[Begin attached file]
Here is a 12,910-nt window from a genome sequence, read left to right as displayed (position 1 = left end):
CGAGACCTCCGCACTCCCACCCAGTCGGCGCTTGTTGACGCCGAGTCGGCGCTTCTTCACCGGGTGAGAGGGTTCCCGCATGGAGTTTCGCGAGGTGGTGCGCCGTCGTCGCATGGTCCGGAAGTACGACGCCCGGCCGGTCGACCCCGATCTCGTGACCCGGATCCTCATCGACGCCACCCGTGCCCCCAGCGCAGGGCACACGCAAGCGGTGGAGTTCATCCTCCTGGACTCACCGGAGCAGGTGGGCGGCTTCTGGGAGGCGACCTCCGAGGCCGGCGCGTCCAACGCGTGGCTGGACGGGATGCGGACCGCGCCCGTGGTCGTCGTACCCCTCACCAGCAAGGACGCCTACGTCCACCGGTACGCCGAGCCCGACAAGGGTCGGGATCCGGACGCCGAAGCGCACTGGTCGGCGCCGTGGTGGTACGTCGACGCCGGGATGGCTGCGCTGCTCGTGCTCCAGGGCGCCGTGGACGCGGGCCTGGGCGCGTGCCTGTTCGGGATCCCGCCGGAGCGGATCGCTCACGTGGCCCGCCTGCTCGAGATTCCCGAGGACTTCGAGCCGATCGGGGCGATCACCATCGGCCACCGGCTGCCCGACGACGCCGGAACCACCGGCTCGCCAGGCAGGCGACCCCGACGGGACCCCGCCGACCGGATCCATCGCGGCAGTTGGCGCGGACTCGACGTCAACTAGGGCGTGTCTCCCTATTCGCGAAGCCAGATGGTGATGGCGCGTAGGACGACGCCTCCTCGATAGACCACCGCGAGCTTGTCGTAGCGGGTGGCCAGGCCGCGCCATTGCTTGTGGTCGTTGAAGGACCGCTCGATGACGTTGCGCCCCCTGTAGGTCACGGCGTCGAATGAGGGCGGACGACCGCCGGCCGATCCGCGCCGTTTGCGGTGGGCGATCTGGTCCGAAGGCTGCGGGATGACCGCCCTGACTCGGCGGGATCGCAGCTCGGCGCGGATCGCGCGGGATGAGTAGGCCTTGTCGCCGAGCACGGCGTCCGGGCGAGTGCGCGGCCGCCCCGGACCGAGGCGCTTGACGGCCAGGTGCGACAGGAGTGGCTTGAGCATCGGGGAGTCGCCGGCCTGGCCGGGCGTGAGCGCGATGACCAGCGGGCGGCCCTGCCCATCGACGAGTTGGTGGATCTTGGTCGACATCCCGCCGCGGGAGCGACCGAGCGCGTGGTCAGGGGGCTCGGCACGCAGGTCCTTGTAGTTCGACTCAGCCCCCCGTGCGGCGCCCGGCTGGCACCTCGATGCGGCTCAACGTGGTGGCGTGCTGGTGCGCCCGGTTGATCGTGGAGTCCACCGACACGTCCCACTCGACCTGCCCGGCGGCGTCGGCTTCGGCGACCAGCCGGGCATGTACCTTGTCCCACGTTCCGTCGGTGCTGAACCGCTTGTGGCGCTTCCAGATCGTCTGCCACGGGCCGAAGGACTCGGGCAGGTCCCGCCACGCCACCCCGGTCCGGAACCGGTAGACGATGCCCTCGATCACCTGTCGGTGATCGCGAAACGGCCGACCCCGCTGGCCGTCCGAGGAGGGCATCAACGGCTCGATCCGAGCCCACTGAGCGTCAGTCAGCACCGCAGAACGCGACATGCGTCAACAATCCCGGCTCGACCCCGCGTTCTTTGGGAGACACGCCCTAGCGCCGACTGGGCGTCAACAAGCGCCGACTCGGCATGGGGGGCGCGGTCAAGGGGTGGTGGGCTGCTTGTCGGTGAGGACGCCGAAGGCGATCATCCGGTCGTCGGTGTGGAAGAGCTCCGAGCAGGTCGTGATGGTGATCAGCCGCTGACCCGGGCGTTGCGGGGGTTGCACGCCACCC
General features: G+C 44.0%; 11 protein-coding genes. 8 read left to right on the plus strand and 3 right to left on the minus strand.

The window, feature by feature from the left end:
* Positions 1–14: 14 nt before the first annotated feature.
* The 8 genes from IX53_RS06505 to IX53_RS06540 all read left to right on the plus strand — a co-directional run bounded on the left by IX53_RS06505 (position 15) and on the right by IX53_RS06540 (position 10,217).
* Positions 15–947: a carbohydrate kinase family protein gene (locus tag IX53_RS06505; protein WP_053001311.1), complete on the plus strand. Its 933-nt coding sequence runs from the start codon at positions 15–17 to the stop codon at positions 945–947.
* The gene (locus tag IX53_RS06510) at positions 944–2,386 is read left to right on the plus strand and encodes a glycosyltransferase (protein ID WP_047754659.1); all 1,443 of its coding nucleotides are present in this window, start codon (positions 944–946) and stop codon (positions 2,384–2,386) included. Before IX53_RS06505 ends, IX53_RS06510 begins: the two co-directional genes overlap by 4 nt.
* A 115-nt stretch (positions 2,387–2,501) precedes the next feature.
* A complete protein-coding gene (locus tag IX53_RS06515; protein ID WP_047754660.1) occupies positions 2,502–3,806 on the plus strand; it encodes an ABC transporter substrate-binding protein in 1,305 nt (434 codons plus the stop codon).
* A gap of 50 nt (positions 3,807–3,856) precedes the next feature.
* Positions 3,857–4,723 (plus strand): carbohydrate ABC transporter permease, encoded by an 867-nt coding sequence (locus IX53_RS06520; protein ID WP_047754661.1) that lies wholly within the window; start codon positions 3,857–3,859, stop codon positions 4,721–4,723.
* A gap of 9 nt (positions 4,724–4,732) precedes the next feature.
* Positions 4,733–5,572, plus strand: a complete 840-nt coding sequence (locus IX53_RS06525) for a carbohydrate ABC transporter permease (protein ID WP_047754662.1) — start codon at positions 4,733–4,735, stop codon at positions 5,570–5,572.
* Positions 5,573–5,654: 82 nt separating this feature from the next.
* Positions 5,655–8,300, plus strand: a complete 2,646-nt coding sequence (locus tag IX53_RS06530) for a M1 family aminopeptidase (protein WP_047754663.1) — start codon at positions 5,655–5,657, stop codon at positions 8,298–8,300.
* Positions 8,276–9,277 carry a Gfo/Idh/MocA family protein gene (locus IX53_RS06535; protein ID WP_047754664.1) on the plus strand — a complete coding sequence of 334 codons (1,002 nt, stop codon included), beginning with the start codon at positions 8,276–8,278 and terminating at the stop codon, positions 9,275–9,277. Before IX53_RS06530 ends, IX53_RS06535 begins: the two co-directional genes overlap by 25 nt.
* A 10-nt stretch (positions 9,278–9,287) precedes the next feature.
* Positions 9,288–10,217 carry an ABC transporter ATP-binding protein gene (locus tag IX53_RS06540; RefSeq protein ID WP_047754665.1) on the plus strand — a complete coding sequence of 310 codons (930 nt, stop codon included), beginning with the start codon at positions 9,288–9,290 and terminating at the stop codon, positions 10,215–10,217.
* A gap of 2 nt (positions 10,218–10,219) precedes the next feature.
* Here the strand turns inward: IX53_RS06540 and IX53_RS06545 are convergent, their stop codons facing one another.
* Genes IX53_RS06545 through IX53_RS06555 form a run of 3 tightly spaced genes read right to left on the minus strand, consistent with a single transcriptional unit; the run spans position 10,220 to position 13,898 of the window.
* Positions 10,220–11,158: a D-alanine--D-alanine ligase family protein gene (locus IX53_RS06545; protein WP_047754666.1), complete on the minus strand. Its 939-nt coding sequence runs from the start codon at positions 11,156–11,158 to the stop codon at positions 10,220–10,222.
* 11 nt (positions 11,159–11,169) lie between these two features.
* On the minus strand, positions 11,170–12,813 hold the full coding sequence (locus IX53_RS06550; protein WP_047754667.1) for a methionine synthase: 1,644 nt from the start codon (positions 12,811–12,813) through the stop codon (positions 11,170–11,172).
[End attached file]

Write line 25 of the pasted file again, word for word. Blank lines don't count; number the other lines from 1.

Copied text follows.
* On the minus strand, positions 11,170–12,813 hold the full coding sequence (locus IX53_RS06550; protein WP_047754667.1) for a methionine synthase: 1,644 nt from the start codon (positions 12,811–12,813) through the stop codon (positions 11,170–11,172).